In The Gifts of Imperfection, Brené Brown discusses how owning our stories and intentionally practicing authenticity helps us to accept that we are enough. On most days, I think I’m a pretty good HR professional. But there are times when the shameful thoughts creep in and lend doubt to the reasons I continue to pursue this profession. So here I am bearing my vulnerabilities to all 4 of my blog followers. Thanks mom, dad and friends 🙂
Here are my professional struggles:
- I don’t like rules and policies. However, rules and policies are fundamental HR. Yet, I’ve never really been a fan of making rules and policies for everything. Why? Because I believe rules and policies are used as crutches by managers unwilling or unable to have honest and constructive conversations with their employees. I believe that if we treat people like adults, they will act like adults. I believe that patriarchal leadership is propped up by tons of rules and policies. I like to have the flexibility to work on a case-by-case basis. I don’t mind working in the gray area. Rules and policies spoil all the fun and totally kill creativity in solving complex employee relations issues.
- I don’t know if I believe that getting a seat at the table will really elevate the HR profession to strategic business partner. HR professionals are conditioned to attain “a seat at the table”. By doing this, we are told that HR will gain the same “street cred” as the business functions that create income streams; thus HR will have a voice in the strategic direction of the business. HR is told that we too can earn our spot at the big kids table if we execute the tactical work flawlessly, if we source, recruit, hire, train, engage and retain superb talent, that we anticipate business trends and execute on change management. This laundry list while not even exhaustive is already bewildering. It just doesn’t seem attainable. But I’m not willing to give up hope.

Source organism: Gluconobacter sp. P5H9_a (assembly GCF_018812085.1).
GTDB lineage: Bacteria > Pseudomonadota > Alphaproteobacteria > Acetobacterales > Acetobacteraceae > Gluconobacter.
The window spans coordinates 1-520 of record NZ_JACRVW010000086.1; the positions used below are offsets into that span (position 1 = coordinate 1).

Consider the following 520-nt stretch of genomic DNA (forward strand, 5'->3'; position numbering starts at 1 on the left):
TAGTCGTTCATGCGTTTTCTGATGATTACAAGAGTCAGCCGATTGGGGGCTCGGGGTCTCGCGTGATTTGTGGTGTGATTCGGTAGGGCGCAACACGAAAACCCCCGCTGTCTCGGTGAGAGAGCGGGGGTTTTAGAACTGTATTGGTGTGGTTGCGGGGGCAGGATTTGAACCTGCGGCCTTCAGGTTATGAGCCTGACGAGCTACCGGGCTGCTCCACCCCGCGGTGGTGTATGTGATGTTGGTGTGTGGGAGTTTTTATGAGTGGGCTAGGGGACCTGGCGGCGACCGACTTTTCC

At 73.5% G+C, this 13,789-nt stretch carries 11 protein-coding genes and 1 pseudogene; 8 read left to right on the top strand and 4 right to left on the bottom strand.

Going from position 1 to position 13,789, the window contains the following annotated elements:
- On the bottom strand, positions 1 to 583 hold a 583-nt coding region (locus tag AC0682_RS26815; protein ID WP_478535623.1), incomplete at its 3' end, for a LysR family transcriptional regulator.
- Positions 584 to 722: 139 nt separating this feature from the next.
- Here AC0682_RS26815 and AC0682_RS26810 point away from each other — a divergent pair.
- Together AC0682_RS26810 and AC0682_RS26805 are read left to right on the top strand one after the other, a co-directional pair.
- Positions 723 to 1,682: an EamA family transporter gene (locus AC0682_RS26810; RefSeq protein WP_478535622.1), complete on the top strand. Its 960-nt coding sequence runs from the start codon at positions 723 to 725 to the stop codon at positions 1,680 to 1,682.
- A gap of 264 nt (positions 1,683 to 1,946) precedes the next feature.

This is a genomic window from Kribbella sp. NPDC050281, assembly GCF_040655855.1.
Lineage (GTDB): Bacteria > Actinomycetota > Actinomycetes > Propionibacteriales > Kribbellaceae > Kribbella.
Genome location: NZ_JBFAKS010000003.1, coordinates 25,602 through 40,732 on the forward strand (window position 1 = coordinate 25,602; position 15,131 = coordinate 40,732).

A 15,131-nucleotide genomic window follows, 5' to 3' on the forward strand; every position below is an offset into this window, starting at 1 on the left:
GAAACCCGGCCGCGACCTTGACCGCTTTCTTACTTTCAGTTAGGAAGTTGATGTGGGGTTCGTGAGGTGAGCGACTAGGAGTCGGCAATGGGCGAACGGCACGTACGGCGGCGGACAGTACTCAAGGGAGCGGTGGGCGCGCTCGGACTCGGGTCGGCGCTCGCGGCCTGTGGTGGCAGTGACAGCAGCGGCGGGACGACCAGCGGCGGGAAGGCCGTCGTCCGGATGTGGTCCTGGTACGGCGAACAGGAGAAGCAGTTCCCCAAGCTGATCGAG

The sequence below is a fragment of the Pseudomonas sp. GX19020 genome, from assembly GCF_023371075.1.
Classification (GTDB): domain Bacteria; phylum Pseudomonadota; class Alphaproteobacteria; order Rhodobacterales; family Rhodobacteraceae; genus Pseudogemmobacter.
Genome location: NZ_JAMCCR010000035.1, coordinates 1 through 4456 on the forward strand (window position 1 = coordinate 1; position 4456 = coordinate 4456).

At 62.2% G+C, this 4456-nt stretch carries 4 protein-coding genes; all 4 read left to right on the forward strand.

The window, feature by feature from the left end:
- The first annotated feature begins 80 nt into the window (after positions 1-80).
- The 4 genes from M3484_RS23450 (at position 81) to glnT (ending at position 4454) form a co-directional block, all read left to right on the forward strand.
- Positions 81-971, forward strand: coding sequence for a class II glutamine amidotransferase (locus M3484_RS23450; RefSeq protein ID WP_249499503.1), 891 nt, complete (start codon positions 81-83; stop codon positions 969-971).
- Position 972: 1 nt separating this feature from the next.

- I am sometimes too results-oriented. When there’s a problem, I must find a solution. My high “A” factor (dominance) drive on the PI assessment tells me so. However, in the world of HR and particularly in the practice of employee relations, sometimes there are no solutions. I have the tendency to automatically jump to a “remove the hand from the hot stove” reaction. Because of this I often find myself exasperated by employees who come to my office with a laundry list of problems and present zero solutions. I’m overwhelmed by my own prejudicial beliefs that someone could only be seeking my counsel rather than an answer. I also find myself overwhelmed because sometimes these problems have no solutions, or no solution that I have control over anyways. The reason is that in HR, sometimes the “solution” is just that you be there, that you provide a kind ear, that you are a sounding board, that you offer compassion and empathy. As an HR professional, I struggle to accept that listening can be enough.
- I take on too much and when my cup overfloweth, I freak out. As an oldest child, Leo, an ENTJ on the Myers Briggs and a High A on the aforementioned PI assessment, I am hyper-driven and have an insatiable need to prove something. A la Trump, I need to prove I can do all of the things and do them the best they have ever been done before. I see a challenge and I run it down, tackle it and rip it’s esophagus out like some sort of wild cat of the Serengeti. Inevitably, I take on so much that I can’t possibly meet deadlines while turning in a product worthy of my high standards. This also sometimes leads to a sort of paralysis where my world feels like it’s spinning off axis and to exert control I waste my time doing something silly like organizing files on my desktop. As an HR Generalist, I have my hand in all sorts of things and I constantly struggle with with the need to prove, knowing my limits and saying no.
- I have zero patience. In the world of work and HR, this is probably my achilles heel. As a child I struggled with having patience, and I continue with it as an adult. Things need to get done and they need to get done now. There is no time to wait. I have millions of other things to do, people to see, places to go, checklists to check off and so on and so on.
Getting my struggles out in writing helps. I also love to speak with fellow HR professionals; we bond over being in the same boat.
If you are feeling the struggle, I strongly recommend watching Brené Brown’s uber popular TED talk, The Power of Vulnerability. Also consider sharing your struggles with a community of HR professionals in the comments.